Crispr might help cure your genetic disease with a gene-editing technology, CRISPR

Crispr

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Crisper technology has far-reaching consequences in terms of human gene editing, and experts are confident about treating human genetic diseases with gene editing technology. CRISPR-Cas9 first came into the picture as a gene-editing tool in 2012. Within just years, this technology has exploded in rage due to its future aspects of making gene editing much easier, cheaper, and faster.

 

What is CRISPR?

It stands for ‘clustered regularly interspaced short palindrome repeats.’ This term basically refers to a combination of repetitive patterns found in the DNA of bacteria. With the help of CRISPR, we can cut off bacteria’s DNA to treat them. It works by replacing the defected DNA by simply providing it with an RNA template of the target sequence.

 

Effects of CRISPR gene editing

It has already revolutionized the way scientists used to perform research, with extensive applications across multiple fields. In the future, CRISPR has the potential to let us edit any genetic mutation for the cure of any disease with a genetic origin. However, CRISPR is still in the early stages of its therapeutic development.

Here’s the list of genetic disorders that scientists hope to cure with CRISPR technology.

Blindness

Scientists have found that it’s possible to cure blindness with the help of CRISPR-Cas9. According to researchers, a specific type of hereditary blindness that is caused by a specific genetic mutation may be treated by targeting and modifying a single gene.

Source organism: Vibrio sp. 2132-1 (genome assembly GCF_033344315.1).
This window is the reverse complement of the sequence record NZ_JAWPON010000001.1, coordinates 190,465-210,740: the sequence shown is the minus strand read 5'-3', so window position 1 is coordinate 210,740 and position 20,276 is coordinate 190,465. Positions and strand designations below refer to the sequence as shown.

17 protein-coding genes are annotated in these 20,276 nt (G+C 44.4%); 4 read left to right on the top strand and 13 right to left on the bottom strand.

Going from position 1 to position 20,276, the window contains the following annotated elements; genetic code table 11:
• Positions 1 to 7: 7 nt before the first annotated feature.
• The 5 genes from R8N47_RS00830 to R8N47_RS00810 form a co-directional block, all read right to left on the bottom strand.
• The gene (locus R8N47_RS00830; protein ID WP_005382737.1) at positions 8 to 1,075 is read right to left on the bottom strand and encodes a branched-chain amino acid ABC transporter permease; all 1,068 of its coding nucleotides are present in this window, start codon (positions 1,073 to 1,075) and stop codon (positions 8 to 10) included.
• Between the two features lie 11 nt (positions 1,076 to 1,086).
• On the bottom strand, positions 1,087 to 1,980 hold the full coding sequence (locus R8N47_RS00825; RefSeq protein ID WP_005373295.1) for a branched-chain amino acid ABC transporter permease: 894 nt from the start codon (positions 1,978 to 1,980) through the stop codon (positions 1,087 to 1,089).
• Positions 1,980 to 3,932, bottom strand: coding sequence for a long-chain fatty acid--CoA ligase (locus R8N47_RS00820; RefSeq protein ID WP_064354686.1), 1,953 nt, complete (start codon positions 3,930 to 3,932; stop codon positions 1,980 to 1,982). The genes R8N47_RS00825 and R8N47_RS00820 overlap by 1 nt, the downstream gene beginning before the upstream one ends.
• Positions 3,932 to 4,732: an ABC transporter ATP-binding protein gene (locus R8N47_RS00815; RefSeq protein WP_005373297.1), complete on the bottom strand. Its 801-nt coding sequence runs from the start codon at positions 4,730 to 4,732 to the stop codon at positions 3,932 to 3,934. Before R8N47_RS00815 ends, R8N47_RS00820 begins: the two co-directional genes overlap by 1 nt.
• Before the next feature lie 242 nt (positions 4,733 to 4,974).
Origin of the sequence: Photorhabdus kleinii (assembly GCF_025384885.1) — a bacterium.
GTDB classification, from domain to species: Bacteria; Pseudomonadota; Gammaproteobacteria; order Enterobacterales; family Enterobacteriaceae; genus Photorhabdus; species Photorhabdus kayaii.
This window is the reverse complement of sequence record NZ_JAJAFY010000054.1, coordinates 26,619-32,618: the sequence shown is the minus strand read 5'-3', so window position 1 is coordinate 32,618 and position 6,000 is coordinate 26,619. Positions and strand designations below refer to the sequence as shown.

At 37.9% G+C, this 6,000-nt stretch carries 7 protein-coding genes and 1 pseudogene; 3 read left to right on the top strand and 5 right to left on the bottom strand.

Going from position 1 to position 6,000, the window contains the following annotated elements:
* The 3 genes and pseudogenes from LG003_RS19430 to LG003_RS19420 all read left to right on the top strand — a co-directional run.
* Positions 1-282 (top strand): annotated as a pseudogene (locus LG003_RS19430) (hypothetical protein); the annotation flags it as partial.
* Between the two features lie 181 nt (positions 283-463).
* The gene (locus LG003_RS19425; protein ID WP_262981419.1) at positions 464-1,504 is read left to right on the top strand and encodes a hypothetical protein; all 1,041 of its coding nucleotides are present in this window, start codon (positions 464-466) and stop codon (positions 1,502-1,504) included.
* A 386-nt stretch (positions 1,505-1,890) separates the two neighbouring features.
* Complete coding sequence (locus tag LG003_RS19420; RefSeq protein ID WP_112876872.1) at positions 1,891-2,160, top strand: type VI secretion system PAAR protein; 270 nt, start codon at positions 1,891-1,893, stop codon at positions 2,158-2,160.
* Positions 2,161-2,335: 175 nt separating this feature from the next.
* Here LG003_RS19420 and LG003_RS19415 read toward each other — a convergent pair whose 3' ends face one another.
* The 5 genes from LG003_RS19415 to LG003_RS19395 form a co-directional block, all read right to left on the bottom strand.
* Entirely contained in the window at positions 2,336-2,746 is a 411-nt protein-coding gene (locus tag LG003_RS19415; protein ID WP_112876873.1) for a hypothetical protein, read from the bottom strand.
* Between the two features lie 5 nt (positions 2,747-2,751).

Furthermore, a company, Editas Medicine, has undertaken treating inherited child blindness with CRISPR therapy for Leber congenital amaurosis. The cure focuses on repairing the function of light-sensitive cells before the children completely lose sight.

The experiments conducted last year are expected to give results by 2024. It’s a new technology in which genes editing occurs directly inside a patient’s body.

 

Covid-19

During the Covid-19 pandemic, CRISPR has been in service to increase the screening tests. In the longer term, scientists think that the way CRISPR has proven beneficial against Covid-19, prospects are very high that we could use it against other viral infections.

At Stanford University, scientists have developed a technique to create the gene-editing technology known as Cas13a that may be able to eliminate the genetic material of the virus. This approach has demonstrated a positive outcomes in minimizing the infectious load in human cells by 90%.

Similar results were obtained at the Georgia Institute of Technology when this approach was applied to the virus before it enters the cell. However, the test was performed on hamsters infected with Covid-19, which demonstrated signs of improvements.

 

Cancer

China is the pioneer in testing the first clinical trials using CRISPR-Cas9 as a cancer cure. The clinical trials were aimed at modifying the T cells extracted from the cancer patient. The scientists tested this method on 12 patients at West China Hospital. Moreover, the outcomes suggested that the gene-editing technology was feasible and safe.